Even as the president and congressional leaders work to avoid a shutdown of the federal government, some local, state and federal agencies are preparing for the worst-case scenario.



How Govt. Shutdown Would Affect Georgia


Out-of-work Georgians should not see an interruption of unemployment benefits if the federal government shuts down, according to state Labor Commissioner Mark Butler.

Butler told Channel 2’s Richard Elliot that the state is preparing to draw down extra money from the federal government to cover benefits for 30 days should the president and congress fail to reach an agreement before midnight Friday to stop a government shutdown.

“Anyone who is currently receiving unemployment benefits shouldn’t see anything different,” said Butler.

The state unemployment rate remains above 10 percent and Georgia must borrow money from the federal government to cover all the unemployment benefits.

But Butler said in addition to that, his office is preparing to handle claims from as many as 5,000 federal employees who may file for benefits should the government shut down. The money will come from the federal government but the state must still administer the process.

“We’re working very closely with the U.S. Labor Department to ensure that we’re taking all the necessary steps to be prepared,” said Butler.

Butler is working to make sure those employees can go online to file their claims. He’s also planning to move Labor Department staff around the state to offices expected to receive a lot of federal employee applicants. Butler said he’s looking at using facilities at the state’s technical schools as extra space to process those claims if they have to.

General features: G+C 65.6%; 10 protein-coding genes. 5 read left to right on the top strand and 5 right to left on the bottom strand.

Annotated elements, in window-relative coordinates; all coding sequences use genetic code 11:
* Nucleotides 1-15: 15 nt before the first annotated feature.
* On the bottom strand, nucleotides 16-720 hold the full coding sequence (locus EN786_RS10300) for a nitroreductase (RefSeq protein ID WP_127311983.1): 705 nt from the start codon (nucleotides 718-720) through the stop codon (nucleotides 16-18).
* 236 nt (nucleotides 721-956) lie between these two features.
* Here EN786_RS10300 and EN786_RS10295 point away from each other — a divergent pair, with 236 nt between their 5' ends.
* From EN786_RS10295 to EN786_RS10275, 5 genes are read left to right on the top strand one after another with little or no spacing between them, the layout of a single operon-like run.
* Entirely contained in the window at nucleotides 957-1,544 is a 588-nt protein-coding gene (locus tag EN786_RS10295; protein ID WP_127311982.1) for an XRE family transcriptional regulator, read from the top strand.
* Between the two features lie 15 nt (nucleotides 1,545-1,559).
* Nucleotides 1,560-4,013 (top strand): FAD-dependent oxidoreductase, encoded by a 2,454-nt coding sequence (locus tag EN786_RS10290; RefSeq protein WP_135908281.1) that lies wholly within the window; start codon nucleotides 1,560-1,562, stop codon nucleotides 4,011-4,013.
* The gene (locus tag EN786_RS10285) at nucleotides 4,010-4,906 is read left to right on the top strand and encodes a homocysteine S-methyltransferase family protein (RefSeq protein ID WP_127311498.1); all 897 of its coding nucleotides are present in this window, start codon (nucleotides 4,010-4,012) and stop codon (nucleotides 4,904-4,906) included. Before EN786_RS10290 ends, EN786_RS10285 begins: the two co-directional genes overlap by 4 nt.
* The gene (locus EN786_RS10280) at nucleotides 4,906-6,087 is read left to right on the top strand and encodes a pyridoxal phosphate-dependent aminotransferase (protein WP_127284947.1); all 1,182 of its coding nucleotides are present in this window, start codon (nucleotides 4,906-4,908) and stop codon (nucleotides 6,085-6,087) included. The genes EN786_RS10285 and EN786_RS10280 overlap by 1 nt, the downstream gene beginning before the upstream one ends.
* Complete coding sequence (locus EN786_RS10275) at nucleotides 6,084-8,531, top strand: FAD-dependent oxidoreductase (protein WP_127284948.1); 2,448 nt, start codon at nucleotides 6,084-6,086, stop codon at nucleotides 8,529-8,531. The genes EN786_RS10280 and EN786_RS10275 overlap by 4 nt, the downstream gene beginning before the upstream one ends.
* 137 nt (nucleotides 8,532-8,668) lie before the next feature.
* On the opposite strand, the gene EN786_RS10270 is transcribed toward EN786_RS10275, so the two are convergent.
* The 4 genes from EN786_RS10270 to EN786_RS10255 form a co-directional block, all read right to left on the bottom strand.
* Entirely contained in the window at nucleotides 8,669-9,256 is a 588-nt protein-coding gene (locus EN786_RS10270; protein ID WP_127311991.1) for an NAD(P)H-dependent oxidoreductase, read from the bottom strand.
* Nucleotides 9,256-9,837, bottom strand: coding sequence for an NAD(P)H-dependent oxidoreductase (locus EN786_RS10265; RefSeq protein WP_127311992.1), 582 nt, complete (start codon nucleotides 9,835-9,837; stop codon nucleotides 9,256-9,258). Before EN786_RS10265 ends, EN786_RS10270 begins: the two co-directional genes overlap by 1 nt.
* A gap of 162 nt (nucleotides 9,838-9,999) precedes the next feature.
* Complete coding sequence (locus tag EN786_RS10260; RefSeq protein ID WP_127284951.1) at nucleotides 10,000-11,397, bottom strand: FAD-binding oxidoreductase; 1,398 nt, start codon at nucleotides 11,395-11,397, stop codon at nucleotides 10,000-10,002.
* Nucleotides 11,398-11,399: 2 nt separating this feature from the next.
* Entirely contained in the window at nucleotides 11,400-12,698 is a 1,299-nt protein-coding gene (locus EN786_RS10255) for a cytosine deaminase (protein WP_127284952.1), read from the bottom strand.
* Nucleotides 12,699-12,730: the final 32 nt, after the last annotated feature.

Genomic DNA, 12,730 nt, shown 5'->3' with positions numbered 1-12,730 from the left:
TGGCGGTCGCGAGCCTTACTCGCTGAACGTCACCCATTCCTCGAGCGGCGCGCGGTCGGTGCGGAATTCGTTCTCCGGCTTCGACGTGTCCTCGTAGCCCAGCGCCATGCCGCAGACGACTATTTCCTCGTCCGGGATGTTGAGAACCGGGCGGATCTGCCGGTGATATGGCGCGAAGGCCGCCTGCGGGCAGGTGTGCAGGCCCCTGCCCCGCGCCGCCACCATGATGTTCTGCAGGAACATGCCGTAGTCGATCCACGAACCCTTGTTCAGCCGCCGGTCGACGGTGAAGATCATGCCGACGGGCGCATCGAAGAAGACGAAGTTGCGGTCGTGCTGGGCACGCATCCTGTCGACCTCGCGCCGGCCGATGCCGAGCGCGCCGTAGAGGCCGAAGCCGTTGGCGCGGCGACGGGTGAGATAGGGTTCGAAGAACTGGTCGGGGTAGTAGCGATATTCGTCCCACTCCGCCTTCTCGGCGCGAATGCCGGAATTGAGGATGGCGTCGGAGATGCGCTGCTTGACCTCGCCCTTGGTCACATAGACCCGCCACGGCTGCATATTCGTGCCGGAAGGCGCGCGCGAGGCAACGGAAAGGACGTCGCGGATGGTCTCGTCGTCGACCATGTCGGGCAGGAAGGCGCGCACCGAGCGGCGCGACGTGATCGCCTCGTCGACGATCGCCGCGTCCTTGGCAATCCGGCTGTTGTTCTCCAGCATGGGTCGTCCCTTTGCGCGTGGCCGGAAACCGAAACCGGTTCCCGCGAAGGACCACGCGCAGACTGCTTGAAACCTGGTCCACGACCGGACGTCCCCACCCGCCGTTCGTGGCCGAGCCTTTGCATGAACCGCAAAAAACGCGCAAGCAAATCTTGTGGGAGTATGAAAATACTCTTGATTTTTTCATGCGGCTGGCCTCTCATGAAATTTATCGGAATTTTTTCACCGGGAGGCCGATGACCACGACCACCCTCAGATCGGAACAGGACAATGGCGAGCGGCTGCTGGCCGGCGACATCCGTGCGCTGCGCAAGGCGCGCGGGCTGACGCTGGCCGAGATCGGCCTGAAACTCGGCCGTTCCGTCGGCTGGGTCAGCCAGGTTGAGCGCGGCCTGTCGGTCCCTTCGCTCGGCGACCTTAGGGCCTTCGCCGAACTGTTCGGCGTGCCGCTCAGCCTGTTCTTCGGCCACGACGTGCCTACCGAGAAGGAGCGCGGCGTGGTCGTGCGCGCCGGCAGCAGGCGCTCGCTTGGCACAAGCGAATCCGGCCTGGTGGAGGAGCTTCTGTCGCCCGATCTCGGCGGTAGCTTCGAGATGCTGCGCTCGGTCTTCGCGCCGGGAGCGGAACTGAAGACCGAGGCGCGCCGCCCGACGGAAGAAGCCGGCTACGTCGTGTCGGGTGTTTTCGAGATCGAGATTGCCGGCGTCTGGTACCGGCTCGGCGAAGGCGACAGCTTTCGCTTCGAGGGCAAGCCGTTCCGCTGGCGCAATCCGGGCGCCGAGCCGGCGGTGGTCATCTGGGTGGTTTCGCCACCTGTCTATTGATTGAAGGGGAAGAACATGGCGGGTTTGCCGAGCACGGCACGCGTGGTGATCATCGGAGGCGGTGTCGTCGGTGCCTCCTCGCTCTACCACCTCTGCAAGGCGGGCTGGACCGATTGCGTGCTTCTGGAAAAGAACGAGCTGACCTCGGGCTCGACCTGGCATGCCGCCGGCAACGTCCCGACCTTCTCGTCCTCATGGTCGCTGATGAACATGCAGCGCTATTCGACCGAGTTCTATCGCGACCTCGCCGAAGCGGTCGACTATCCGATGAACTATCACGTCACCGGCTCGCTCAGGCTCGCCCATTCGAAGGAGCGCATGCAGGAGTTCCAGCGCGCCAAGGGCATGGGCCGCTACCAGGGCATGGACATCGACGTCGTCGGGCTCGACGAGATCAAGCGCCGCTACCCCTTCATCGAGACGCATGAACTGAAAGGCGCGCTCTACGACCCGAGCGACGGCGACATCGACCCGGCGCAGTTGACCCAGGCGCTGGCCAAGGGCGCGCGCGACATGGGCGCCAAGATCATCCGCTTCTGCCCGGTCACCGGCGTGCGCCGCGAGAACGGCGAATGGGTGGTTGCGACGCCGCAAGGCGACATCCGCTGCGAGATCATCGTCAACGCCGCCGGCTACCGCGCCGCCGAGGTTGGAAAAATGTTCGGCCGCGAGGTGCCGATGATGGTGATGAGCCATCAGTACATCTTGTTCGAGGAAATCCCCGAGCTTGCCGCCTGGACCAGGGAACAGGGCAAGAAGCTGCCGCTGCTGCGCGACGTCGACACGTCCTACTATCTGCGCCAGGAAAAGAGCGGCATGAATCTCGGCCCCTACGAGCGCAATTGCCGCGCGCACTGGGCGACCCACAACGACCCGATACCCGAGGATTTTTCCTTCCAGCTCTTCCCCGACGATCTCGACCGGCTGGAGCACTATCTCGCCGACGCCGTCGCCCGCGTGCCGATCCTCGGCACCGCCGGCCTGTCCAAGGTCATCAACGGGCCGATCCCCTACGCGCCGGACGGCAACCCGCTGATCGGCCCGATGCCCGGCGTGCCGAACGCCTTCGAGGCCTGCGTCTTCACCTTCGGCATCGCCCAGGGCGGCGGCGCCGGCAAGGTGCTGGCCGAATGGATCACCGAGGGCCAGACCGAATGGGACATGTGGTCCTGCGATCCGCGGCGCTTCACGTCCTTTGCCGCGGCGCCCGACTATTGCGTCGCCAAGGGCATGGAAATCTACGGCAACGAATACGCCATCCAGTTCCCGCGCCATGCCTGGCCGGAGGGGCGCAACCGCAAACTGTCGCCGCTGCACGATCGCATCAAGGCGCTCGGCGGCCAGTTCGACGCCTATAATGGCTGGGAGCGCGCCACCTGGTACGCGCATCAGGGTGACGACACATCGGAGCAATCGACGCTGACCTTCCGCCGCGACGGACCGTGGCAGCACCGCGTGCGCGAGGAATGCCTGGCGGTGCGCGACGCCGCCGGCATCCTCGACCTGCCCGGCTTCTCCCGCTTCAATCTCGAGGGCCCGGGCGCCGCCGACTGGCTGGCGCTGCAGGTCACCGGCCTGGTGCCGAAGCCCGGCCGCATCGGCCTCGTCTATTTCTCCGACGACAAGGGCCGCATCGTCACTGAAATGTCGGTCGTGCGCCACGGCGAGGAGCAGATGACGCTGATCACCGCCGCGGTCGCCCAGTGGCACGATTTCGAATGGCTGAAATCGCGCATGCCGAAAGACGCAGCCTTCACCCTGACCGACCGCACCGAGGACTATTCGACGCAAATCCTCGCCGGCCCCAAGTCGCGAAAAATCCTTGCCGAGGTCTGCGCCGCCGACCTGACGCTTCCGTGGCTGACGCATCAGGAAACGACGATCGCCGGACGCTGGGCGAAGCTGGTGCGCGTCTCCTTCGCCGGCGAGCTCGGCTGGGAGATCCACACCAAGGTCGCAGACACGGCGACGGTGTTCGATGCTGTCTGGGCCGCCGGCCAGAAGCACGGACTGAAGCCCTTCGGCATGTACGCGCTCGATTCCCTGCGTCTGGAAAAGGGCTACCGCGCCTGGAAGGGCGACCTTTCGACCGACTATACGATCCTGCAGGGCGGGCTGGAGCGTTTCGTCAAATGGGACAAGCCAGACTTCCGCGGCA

National parks will be closed beginning at midnight Friday should the shutdown happen. That includes Kennesaw Mountain National Battlefield Park and the Dr. Martin Luther King, Jr. National Historic Site.

“We remain hopeful that there will not be a government shutdown. However, as President Obama stated, in the unfortunate event that there is a shutdown, the National Parks System will be closed,” said NPS spokesman David Barna.

The Department of the Interior was more direct.

“Visitor activities that require a permit including public events will not be allowed or will be canceled or postponed,” the department said in a written statement. “Visitor Centers will be closed and access to park areas denied.”

Bettie Stewart-Greene works in the Social Security Administration. She doesn’t know yet what she’ll do if there is a shutdown.

“I have no idea what the process is,” she told Elliot outside the Sam Nunn Federal Building in downtown Atlanta. “But I’m sure I’ll follow the process.”

National Alliance of Postal and Federal Employees Union District President Samuel Lovett, Sr. told Elliot he’s encouraging his members to file for unemployment even if they have to pay it back later once the government starts up again. He hopes there is no shutdown.

“If the government would shut down, it’ll cause some damage to them,” Lovett said. “We can’t find any benefit why anyone wants to shut down the government.”

Operations at Hartsfield-Jackson Atlanta International airport, including air traffic control, TSA and Customs-Border Patrol will not be affected, according to an airport spokesman.

The shutdown will affect small business and FHA loans and will delay income tax refunds.

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